Jayaprakash Radhakrishnan’s Lens, which releases tomorrow, is an honest representation of cyber-bullying and harassment, but off the screen, it’s also about the financial and logistical struggles of a first-time director
In October 2012, Amanda Todd, a Canadian teenager, killed herself at home. A video that she had posted on Youtube, would later reveal that the teenager was a victim of bullying. Online and offline. In the video, Todd had narrated her ordeal using flash cards. A man whom she had met online had blackmailed her into exposing her breasts on web-cam. He had taken a picture, and had harassed her for years with it, finding her classmates on Facebook, and sending them the photograph. Todd took to drugs and alcohol to cope with the stress; she was ostracized by her classmates, and attempted to kill herself a few times.
“I was in tears when I watched the video,” says Jayaprakash. He was researching for his film when he found it. “It was disturbing, especially when she talked about how depressed and helpless she felt.”
That prompted him to make Lens.
A Skype conversation with Jayapraksh’s instructor had sparked the idea, and by then, Jayapraksh had tried several times – unsuccessfully – to make a mark in acting, apart from a small role in Yennai Arindhaal. “The [the instructor] was a little drunk, I was a little drunk. We were talking about things in general,” recalls the director, “He said we have YouTube, Skype, and so many other social media tools. Why not use them and make a film? It made sense because I thought of a story being told over Skype – two people in it and how the entire story would revolve around that. I brought in more characters and slowly developed the tale.”
His film, comprising many new artistes like him, is inspired from Amanda’s story. “I didn’t have a big budget in mind, so I thought of an idea which could involve Skype, a room with a few people in it. And due to budget constraints, I had to restrict it [the production]. An idea should come with a strong theme. That’s when I came across Amanda Todd’s suicide note on YouTube.”
It took him three years to finish the script, but the hardest part – of finding a producer – was just beginning. “Since I am a first-time director, many mainstream producers and actors didn’t want to work with me,” he reveals, “It’s understandable. When senior technician Kathir came on board though, I decided that there was no looking back – I was going to do this myself. I got help from Kerala, sold some property. My friends helped. My friends in the US gave me money. I put in my own money…”
“I have to thank my wife, who is the executive producer, for putting up with everything,” he laughs.
Lens soon became famous at many film festivals, with Jayaprakash winning the 19th Gollapudi Srinivas National Award. Two memories remain etched in his mind. “At the Pune International Film Festival, the audience refused to let me go after the screening. They had thousands of questions for me and screamed, ‘Bharat Mata Ki Jai!’ and ‘This is our Oscar film!’ I had to pinch myself to make sure it was all real.”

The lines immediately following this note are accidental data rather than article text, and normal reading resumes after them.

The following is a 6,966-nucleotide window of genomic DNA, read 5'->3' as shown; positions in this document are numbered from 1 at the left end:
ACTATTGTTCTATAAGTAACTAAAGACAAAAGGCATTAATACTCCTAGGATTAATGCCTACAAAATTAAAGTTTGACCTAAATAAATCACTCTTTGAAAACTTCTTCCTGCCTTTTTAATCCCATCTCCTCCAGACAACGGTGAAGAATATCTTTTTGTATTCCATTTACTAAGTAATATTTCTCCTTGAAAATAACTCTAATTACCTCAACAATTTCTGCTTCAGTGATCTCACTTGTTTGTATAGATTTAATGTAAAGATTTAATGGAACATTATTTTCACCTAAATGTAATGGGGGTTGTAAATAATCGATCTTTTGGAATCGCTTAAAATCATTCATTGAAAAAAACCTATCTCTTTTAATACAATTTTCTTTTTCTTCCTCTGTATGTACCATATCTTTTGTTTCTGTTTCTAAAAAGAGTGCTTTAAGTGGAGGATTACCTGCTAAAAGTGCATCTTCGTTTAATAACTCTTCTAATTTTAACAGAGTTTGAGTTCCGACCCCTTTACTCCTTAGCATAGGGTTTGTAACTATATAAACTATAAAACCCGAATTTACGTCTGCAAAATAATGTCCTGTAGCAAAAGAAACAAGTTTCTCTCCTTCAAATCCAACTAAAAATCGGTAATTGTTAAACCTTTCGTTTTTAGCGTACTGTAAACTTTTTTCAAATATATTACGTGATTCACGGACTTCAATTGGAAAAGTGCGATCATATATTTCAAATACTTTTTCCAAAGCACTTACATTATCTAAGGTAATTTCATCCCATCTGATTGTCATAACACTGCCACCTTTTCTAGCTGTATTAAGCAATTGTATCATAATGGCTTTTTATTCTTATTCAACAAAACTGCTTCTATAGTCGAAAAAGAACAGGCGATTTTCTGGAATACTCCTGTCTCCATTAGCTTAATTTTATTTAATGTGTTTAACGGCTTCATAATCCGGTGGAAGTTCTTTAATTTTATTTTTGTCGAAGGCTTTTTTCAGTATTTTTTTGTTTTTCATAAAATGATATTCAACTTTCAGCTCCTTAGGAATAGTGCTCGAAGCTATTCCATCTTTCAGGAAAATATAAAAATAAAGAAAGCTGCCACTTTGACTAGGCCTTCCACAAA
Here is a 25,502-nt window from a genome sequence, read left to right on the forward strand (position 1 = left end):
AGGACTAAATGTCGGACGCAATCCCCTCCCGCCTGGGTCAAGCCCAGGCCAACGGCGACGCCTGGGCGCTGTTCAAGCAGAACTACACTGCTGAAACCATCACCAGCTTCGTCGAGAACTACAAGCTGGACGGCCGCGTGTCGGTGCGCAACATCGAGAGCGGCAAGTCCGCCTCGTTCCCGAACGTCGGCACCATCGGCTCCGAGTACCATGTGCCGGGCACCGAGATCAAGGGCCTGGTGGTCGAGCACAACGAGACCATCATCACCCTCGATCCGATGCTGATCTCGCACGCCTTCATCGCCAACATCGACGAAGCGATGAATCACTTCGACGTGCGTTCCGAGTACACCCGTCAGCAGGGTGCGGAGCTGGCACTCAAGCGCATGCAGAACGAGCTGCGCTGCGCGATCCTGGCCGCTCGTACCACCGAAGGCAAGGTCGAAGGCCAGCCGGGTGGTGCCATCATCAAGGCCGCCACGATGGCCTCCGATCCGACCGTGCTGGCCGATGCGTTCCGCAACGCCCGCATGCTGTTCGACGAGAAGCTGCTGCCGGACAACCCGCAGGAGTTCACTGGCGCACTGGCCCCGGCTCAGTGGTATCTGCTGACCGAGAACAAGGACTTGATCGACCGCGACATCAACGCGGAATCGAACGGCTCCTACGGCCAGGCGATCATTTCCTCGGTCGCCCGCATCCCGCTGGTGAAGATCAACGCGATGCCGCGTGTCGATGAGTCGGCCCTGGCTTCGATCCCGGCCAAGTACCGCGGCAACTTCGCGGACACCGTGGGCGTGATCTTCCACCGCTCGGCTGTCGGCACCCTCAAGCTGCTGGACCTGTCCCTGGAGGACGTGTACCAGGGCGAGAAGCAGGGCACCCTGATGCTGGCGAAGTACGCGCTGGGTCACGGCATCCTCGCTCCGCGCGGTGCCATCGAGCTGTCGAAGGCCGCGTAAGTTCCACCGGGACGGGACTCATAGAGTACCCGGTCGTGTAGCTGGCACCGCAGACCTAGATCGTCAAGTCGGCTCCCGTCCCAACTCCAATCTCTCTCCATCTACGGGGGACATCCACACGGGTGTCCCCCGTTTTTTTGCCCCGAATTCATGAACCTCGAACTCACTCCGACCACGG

His second happy memory was more of a gesture. “This was after a screening in Bangalore. I noticed an old lady who just stood there and said nothing. She looked me in the eye, joined her hands and bowed. I got distracted for a second, but when I came back, I couldn’t find her. That still leaves me a little emotional,” he narrates.
Appreciation and accolades aside, the journey was a far-cry from what he’d thought it would be.
“After the awards in 2015-16, I thought everything would be smooth there on. Nothing happened. I knocked almost all doors. It would have been okay if people had seen the film and rejected it. But here, many didn’t even want to watch it,” he says. Another grouse he had, was the lack of professionalism. “I contacted so many producers. Many didn’t answer my calls. Some will tell me to come at a particular time and then not show up.”
He recalls a particular incident with a ‘well-known’ producer. “He had asked me to show him the film on big screen at a review theatre. I had to reschedule the screening five times, change locations etc. Finally, when I got there at 9 ‘o’ clock on the scheduled day, I was told that it had to be rescheduled again. I have a lot of newcomers in my film, it was definitely a bad experience.”
Help finally arrived in the form of director Vetrimaaran.
“Through him and Vinod of Mini Studio, the film got through to everyone. It made me realise that there still are mainstream filmmakers, who, despite knowing moneyed and famous people, give others a chance in a bid to take some good films to the audience. I gave the DVD of Lens to Vetrimaaran just before he went to the USA. He watched it there and messaged me that he liked it and would want to discuss further when he gets back. To me, that broke the ice. We met and he told me what he liked and what he didn’t. He said, ‘Wait, I will show the film to some people and see what they say.’ That was a year back, and here we are.”
Jayaprakash’s tryst with cinema was borne out of being in a monotonous job for ten years. “I am a software engineer. I was doing that for ten years, was in the US for seven. I joined acting classes under the tutelage of JD Coburn. Back then, he told me that he cannot promise me that I’d become an actor. Perhaps a director, but not an actor. He said he could only teach me the art.”
“I didn’t understand it then,” Jayaprakash says, “but now I do. What I learned there was the foundation.”
He currently has a few scripts that he’s been working on, but is pretty confident about not producing a film again. “I’ll let somebody else handle that part,” he grins.
Lens, starring Anandsami and Jayaprakash in the lead roles, releases tomorrow.
The Jayaprakash Radhakrishnan interview is a Silverscreen exclusive.